Elections 2020Statewide NewsGov. Abbott’s Mail Ballot Drop Off Location Limits Challenged by Advocacy Groups

Gov. Abbott has been sued over his executive order limiting the number of absentee drop-off locations that can be established by a county elections administration.
October 2, 2020
In a quick turnaround, three advocacy organizations, along with two individual voters, have filed a lawsuit against Governor Greg Abbott’s order limiting mail-in ballot drop-off locations to one per county.

The Texas League of United Latin American Citizens (LULAC), National League of United Latin American Citizens, and the League of Women Voters of Texas have all joined the suit filed in Texas’ Western U.S. District Court.

Issued yesterday, Abbott’s order countered Harris County Interim Clerk Chris Hollins’ directive to increase the number of locations at which absentee voters can drop-off their ballot.

The lawsuit alleges that the order “unreasonably burden their ability to vote.” Voters, the brief insists, were led to believe they’d have access to multiple drop-off locations.

“In the midst of an election that is already underway, forcing such new burdens on voters who relied on a different set of election rules to make their voting plan, is unreasonable, unfair, and unconstitutional,” the lawsuit emphasizes.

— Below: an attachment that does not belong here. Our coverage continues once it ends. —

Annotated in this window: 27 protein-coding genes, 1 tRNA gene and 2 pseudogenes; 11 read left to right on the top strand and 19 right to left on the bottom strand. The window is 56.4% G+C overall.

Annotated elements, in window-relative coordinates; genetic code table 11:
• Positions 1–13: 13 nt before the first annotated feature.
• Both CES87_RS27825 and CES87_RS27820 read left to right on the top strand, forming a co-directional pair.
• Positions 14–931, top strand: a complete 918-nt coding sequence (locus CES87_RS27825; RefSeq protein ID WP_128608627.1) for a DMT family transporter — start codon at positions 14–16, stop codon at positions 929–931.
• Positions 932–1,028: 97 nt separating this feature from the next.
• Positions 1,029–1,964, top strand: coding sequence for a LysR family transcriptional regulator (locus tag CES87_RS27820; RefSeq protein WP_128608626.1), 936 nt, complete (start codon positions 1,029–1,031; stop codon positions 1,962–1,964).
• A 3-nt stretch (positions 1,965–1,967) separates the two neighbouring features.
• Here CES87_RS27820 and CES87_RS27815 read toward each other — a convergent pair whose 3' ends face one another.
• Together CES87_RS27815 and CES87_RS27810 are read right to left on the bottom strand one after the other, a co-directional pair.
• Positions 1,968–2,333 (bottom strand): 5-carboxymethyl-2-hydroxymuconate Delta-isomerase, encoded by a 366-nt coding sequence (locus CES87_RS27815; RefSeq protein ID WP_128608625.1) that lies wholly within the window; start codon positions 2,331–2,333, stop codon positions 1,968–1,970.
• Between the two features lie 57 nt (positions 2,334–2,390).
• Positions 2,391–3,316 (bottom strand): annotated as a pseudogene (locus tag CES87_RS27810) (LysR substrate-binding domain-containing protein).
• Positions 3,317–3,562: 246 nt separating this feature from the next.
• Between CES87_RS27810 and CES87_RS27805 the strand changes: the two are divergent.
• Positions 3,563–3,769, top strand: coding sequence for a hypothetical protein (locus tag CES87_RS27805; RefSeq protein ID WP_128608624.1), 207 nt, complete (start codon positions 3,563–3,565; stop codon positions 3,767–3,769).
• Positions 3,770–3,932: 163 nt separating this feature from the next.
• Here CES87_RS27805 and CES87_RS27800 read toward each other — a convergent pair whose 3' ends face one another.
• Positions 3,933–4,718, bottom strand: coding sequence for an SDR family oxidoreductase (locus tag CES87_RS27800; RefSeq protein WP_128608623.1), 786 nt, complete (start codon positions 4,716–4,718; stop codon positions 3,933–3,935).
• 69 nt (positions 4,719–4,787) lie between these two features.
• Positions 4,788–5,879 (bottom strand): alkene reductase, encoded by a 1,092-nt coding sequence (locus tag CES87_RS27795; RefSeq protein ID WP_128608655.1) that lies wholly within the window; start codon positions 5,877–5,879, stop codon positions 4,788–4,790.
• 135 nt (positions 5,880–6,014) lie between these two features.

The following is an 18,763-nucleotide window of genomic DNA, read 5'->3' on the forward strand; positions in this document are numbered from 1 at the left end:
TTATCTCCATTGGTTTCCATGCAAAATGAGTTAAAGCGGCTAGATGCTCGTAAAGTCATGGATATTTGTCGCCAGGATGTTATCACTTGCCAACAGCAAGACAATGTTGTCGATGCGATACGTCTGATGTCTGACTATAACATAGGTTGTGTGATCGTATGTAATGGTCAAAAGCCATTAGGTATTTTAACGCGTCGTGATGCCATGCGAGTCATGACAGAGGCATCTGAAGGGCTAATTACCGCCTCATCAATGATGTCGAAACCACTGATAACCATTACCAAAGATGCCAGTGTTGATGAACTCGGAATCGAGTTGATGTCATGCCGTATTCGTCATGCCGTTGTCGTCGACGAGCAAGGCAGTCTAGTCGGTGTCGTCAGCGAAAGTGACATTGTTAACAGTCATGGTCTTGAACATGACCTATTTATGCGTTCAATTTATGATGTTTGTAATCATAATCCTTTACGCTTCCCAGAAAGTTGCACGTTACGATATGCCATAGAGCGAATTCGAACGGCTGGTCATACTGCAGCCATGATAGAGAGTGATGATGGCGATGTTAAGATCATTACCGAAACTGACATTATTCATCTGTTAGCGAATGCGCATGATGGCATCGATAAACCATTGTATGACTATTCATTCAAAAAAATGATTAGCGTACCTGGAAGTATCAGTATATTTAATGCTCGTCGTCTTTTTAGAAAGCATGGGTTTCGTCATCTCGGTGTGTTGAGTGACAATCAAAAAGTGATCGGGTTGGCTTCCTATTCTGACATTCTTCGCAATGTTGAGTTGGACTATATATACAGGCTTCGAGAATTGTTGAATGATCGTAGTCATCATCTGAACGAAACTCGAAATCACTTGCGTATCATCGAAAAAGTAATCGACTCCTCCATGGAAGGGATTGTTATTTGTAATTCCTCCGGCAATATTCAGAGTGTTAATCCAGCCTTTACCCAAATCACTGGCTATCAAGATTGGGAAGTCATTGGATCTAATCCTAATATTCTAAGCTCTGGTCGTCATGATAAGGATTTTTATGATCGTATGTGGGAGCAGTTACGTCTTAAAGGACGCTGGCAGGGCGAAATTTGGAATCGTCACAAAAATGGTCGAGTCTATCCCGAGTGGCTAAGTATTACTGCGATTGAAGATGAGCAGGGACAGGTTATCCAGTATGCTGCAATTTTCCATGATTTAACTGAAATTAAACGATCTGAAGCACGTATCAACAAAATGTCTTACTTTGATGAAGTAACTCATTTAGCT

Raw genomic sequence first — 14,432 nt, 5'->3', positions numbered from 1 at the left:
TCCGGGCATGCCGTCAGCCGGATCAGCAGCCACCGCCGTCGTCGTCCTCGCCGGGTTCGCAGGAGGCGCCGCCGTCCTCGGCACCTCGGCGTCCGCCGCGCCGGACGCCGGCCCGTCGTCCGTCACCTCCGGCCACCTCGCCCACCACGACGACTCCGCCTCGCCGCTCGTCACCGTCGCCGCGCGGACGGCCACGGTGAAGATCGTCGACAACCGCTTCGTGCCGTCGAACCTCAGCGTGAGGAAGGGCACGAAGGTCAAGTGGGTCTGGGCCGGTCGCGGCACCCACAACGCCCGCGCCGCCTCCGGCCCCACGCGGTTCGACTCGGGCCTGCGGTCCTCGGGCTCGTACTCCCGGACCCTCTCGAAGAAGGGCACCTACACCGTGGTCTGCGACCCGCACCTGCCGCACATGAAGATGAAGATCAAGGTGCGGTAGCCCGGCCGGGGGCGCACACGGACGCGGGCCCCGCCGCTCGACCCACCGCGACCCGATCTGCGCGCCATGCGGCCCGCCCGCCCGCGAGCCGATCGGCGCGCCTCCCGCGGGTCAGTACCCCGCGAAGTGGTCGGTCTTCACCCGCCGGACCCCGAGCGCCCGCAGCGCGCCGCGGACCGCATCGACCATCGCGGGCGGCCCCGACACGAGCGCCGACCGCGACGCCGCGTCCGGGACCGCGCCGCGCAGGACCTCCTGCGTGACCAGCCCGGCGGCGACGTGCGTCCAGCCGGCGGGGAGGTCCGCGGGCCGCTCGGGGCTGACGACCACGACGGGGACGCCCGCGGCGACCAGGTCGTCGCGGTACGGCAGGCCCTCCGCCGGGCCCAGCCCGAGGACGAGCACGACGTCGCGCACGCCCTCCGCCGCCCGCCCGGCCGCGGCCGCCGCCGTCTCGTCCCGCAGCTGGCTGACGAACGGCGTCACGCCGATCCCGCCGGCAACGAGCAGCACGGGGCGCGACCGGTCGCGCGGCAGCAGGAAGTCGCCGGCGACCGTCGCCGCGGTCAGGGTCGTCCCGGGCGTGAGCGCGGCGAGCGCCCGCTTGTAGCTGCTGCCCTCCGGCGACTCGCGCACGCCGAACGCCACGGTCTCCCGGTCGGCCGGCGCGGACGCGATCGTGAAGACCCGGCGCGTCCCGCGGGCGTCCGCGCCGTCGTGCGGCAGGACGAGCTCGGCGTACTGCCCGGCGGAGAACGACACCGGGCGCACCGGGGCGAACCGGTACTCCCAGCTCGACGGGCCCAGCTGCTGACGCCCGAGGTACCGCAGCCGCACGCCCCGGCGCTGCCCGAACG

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Further, they cite the First and Fourteenth Amendments guaranteeing the right to vote for all persons. Notably, the order does not eliminate all drop-off locations, just limits each county to one.

Still, LULAC alleges that the restrictions will effectively limit the ability for absentee voters to cast ballots.

Texas Attorney General Ken Paxton issued a guiding opinion on the question, stating that nothing in statute precludes more than one drop-off location from being established.

Hollins said in a press conference Friday, “Changing the rules of the game at the last moment is confusing to voters.”

Coupled with the drop-off annex issue is that Harris County has actively prevented poll watchers from observing the operations at the additional locations. Abbott’s order required that locations receiving absentee ballots allow poll watchers to observe, but to that point, Harris County had prevented that.

Additionally, the annexes were used during the primaries, but those elections are governed by their respective parties rather than strictly by the secretary of state.

The lawsuit requests injunctive relief halting Abbott’s order limiting annex locations.


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Brad Johnson

Brad Johnson is an Ohio native who graduated from the University of Cincinnati in 2017. He is an avid sports fan who most enjoys watching his favorite teams continue their title drought throughout his cognizant lifetime. In his free time, you may find Brad quoting Monty Python productions and trying to calculate the airspeed velocity of an unladen swallow.